- The interval [a, b] is divided into k equal-sized subintervals called buckets.
- Scan through each element and put it to the corresponding bucket. The number of elements in each bucket is about n/k.

125

167

102

…

201

257

207

…

399

336

318

…

19

5

98

…

1

400

100

300

-- splitters

200

Bucket Sort- can be lower than the lower bound (n log n) to be O(n)?

Bucket Sort

- Then sort each bucket locally.
- The sequential running time is O(n + k(n/k) log (n/k)) = O(n log (n/k)).
- If k = n/128, then we get O(n) algorithm.
- Parallelization is straightforward.
- It is pretty good. Very little communication required between processors.
- But what happens when the input data are not uniformly distributed. One bucket may have almost all the elements.
- How to smartly pick appropriate splitters so each bucket will have at most 2 n/k elements. (Sample sort)

Sample Sort

- First Step:Splitter selection(An important step)
- Smartly select k-1 splitters from some samples.
- Second Step: Bucket sort using these splitters on k buckets.
- Guarantee: Each bucket has at most 2n/k elements.

- Directly divide n input elements into k blocks of size n/k each and sort each block.
- From each sorted block it chooses k-1 evenly spaced elements. Then sort these k(k-1) elements.
- Select the k-1 evenly spaced elements from these k(k-1) elements.
- Scan through the n input elements and use these k-1 splitters to put each element to the corresponding bucket.

Sample Sort

- Sequential: O(n log n/k) + O(k k log k) + O(n log n/k).
- Not an O(n) alg. But it is very efficient for parallel implementation

Sort

Sort

Step 1

Sort

Sort

Sort

Step 2

Final splitters

Step 3

Bucket sort using these splitters

Randomized Sample Sort

- Processor 0 randomly pick d´ k samples. d : over-sampling ratio such as 64 or 128.
- Sort these samples and select k-1 evenly spaced numbers as splitters.
- With high probability, the splitters are picked well. I.e. with low probability, there is a big bucket.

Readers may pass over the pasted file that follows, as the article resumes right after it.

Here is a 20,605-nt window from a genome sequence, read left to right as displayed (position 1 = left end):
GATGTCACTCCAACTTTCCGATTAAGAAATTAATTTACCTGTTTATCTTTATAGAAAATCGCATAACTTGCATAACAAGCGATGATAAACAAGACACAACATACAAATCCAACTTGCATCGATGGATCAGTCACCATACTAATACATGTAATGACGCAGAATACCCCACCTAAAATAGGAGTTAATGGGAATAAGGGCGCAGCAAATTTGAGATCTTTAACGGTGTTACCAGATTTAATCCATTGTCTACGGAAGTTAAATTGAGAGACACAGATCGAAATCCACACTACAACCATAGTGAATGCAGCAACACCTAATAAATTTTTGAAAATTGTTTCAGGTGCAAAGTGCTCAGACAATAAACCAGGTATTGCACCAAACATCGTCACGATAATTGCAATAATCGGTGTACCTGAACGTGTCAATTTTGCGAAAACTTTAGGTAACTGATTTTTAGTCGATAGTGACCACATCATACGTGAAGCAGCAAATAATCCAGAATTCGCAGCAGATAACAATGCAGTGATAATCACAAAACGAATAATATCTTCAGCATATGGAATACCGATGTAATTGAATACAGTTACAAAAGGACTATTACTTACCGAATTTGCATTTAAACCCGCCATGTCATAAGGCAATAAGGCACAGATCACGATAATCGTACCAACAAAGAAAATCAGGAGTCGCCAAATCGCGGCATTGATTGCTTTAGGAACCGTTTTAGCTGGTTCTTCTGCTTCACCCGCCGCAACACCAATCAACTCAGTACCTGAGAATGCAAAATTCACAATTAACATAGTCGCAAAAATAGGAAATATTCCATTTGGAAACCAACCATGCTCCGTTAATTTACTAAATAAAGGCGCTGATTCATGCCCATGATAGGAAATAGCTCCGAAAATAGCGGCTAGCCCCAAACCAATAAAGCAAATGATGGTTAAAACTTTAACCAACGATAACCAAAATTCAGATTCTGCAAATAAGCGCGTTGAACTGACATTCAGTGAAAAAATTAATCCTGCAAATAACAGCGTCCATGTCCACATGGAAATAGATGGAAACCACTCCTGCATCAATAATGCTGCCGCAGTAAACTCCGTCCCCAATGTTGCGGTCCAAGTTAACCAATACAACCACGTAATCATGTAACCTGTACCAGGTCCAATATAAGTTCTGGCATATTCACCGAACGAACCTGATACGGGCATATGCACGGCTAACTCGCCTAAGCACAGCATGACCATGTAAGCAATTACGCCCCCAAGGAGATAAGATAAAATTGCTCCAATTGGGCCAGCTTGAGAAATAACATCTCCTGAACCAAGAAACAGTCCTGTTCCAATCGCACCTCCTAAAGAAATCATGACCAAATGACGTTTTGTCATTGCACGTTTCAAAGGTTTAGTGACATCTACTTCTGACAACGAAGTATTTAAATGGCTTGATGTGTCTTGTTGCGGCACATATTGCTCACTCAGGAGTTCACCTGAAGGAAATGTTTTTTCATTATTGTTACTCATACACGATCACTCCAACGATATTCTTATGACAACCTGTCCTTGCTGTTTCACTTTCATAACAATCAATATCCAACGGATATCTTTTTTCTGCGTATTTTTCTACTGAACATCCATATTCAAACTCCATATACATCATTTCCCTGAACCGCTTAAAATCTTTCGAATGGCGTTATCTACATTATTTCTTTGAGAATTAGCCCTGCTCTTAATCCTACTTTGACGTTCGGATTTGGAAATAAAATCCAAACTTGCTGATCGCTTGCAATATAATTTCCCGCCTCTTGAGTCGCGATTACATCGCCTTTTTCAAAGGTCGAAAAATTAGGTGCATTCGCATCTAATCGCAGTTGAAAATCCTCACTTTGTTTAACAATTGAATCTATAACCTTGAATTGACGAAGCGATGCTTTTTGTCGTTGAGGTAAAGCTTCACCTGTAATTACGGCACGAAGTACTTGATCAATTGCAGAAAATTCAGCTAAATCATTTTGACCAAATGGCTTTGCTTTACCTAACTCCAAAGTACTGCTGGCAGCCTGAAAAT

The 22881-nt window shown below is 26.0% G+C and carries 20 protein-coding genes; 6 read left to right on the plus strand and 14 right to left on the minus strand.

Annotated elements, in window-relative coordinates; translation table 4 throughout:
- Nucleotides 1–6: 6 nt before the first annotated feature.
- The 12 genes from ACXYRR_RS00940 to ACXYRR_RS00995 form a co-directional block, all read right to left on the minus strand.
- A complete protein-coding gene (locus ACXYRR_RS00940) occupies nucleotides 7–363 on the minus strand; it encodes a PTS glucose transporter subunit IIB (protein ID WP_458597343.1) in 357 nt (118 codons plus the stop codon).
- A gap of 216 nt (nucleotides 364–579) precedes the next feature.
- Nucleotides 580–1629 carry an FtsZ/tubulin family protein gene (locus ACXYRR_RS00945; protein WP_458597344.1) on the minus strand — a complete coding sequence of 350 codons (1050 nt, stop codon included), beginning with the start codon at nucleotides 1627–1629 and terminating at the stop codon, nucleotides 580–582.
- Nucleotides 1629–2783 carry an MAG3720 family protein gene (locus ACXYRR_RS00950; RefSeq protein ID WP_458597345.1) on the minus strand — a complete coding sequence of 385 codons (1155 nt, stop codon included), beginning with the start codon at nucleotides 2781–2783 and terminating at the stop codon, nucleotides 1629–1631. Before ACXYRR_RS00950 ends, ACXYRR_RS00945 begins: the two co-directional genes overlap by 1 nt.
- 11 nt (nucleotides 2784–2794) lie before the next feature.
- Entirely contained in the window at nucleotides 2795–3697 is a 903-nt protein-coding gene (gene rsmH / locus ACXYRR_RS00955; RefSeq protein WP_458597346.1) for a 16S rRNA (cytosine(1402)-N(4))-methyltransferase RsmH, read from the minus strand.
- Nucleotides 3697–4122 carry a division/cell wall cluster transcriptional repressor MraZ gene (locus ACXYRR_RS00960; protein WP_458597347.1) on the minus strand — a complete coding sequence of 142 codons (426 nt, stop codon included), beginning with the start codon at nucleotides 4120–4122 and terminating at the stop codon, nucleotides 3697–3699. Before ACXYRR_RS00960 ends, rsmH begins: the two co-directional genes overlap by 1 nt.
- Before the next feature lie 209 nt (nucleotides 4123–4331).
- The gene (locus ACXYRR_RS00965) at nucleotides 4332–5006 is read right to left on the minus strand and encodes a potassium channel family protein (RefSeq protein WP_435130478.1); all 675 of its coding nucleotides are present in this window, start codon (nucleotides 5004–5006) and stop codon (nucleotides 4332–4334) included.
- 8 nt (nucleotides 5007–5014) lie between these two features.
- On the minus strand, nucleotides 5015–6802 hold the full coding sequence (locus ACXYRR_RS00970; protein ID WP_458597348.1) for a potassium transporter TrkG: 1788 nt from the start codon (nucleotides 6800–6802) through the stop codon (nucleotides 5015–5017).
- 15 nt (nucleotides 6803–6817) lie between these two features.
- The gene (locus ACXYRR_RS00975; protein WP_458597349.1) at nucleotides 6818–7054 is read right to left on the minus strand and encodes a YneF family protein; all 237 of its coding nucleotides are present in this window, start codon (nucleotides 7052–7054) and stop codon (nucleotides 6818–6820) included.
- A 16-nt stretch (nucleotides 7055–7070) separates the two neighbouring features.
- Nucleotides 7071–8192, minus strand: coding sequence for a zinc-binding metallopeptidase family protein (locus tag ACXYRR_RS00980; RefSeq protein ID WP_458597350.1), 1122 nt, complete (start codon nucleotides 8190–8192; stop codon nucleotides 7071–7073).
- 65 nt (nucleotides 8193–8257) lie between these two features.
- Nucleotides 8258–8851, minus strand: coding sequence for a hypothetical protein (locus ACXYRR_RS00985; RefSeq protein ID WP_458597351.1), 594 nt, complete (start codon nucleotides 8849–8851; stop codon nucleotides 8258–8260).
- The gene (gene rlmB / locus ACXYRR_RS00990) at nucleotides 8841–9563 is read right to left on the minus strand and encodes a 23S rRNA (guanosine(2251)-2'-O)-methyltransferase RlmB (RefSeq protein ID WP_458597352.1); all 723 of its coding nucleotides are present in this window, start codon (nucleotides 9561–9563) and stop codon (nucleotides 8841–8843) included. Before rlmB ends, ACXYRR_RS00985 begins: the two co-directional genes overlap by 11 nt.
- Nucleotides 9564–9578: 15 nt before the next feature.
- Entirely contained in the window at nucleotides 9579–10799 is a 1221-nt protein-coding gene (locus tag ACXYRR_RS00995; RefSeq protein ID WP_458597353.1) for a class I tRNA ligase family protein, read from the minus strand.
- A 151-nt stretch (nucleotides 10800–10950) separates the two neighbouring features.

- But cannot be used for hard real-time systems.
- To sort 5 million numbers in a SUN cluster with 4 machines using MPI in our tests:
- Randomized sample sort takes 5 seconds
- Deterministic sample sort takes 10 seconds
- Radix sort takes > 500 seconds (too many communications).

Embedded Systems Overview

- Embedded computing systems
- Computing systems embedded within electronic devices
- Repeatedly carry out a particular function or a set of functions.
- Nearly any computing system other than a desktop computer are embedded systems
- Billions of units produced yearly, versus millions of desktop units
- About 50 per household, 50 - 100 per automobile

Some common characteristics of embedded systems

- Application Specific
- Executes a single program, repeatedly
- New ones might be adaptive, and/or multiple mode

- Tightly-constrained
- Low cost, low power, small, fast, etc.

- Reactive and real-time
- Continually reacts to changes in the system’s environment
- Must compute certain results in real-time without delay

Auto-focus cameras

Automatic teller machines

Automatic toll systems

Automatic transmission

Avionic systems

Battery chargers

Camcorders

Cell phones

Cell-phone base stations

Cordless phones

Cruise control